"We're averaging about 40 [registered] users a month. Before, it was probably eight to 10 a month," says Gary Bowman, vice president of information technology and training for Gaithersburg, Md.-based TW Perry. "The traffic increase has been really large. Right now, we're logging 4,000 visits a month. ... It was about 400 a month on our old site."
The company attributes much of this popularity to three major site updates made in late June 2009: adding an online catalog, starting a contractor referral page, and cleaning up the look of the site.
The catalog's success surprised even its leading advocates.
"We're easily at over $25,000 in sales just off the website, which way exceeds anything we expected," Bowman remarks. "We never thought customers would actually place orders on it. The benefit, we thought, was that customers could get prices 24/7." Instead, not only did more people order than predicted, but about 80% of those orders are from customers who didn't have existing accounts.
The catalog's system also allows TW Perry to respond quickly to these sales. After someone places an order, the site, which integrates into the Spruce ERP (enterprise resource planning) system, generates a file for a sales staffer that contains the customer's contact information. An employee then will call the client to work out delivery details. If the transaction happens during business hours, a user may get a call within the hour.
"A number of customers have mentioned how fast the response has been on our end, especially compared to other online sites," says Mike Riegel, director of training for TW Perry. "It's been pleasant to hear that type of response from the customer."
The contractor referral page also has enjoyed success. Housed in the homeowner section of the site, the page listed 31 contractors as of October.
Kevin Benson, owner of Damascus, Md.-based P.K. Benson Remodeling Co., says a "significant" number of leads have come his way from TW Perry's site.
"When we first signed up on it, a few calls came in. But in the last couple weeks, it's been taking off like crazy," he says.
TW Perry makes sure to screen the contractors it includes to help ensure that homeowners have a good experience.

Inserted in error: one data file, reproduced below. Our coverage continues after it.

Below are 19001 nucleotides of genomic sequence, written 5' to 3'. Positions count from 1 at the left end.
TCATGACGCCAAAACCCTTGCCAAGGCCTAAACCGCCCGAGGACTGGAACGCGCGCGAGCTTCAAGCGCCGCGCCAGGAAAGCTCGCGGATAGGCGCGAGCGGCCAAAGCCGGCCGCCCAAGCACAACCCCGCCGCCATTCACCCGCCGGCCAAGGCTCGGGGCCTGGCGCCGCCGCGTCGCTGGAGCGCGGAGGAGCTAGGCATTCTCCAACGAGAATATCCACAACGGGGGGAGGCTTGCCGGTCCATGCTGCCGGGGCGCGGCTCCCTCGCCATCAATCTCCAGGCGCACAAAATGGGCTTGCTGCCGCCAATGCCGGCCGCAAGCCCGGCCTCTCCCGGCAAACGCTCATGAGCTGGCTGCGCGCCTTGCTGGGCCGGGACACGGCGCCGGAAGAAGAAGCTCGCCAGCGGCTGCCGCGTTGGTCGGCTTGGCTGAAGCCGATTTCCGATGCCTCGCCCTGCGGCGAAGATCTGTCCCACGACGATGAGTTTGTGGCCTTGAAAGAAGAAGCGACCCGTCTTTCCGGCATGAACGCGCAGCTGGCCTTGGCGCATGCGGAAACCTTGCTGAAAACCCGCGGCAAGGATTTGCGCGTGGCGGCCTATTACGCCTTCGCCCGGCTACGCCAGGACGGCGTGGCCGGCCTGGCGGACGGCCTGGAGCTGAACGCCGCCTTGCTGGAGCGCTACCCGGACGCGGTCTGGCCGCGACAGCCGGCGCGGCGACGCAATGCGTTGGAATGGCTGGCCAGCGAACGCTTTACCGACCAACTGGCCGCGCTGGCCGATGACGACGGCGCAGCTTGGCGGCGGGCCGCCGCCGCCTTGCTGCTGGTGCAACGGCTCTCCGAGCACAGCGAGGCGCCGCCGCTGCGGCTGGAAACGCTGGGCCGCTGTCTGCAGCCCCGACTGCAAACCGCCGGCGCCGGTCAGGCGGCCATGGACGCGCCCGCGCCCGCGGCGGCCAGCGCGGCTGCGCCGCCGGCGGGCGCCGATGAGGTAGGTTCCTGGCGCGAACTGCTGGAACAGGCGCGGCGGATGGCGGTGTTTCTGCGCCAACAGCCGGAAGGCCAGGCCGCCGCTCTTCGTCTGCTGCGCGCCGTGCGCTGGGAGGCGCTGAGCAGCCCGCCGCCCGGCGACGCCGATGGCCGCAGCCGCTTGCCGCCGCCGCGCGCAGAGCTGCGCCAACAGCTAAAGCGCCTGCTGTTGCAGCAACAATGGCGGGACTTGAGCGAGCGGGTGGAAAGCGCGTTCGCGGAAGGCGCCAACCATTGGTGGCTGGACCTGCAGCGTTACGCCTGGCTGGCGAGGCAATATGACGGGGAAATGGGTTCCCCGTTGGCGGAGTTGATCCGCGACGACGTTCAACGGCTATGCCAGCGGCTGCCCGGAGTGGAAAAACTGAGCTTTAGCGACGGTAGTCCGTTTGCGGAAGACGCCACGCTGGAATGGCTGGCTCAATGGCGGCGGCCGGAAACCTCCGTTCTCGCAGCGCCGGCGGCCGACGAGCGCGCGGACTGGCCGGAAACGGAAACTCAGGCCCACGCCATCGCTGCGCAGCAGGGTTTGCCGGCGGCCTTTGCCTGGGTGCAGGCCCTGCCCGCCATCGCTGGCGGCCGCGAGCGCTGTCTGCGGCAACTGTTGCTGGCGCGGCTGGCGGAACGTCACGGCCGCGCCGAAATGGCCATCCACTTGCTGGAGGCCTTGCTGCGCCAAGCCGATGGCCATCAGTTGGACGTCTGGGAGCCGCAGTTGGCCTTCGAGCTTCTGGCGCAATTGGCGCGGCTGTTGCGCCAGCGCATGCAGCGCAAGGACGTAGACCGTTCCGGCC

The referenced contractors need to have an account with TW Perry that is at least two years old, with a minimum purchase requirement. This helps the lumberyard know they are stable businesses, Bowman says. If several homeowners complain about a contractor, the listing can be removed.
However, these pages may not have made as much impact if TW Perry hadn't given its site a sharper image.
Last year, http://green.twperry.com, an offshoot of TW Perry's main site, won an Excellence Award for best website. It focuses on green building and has a colorful, clean appearance. The company decided it needed to bring the original site up to the same visual level as the green addition.
"The old site was cumbersome," Bowman explains. "It was filled with a lot of fields of text and was difficult to read. So, we changed the look and feel of it."
The company broke up word-heavy pages with more pictures, larger headlines, and bullet points.
By focusing on crucial image and content problems, TW Perry was able to greatly improve the response to its website. But the company knows that success can't come from the site alone. It shows this through its quick sales follow-throughs and contractor relations.
"All along, we never wanted the site to displace personal service," Bowman states. "Anything we can do to foster communications and make it easier for our customer to interact with our people, we wanted to do that."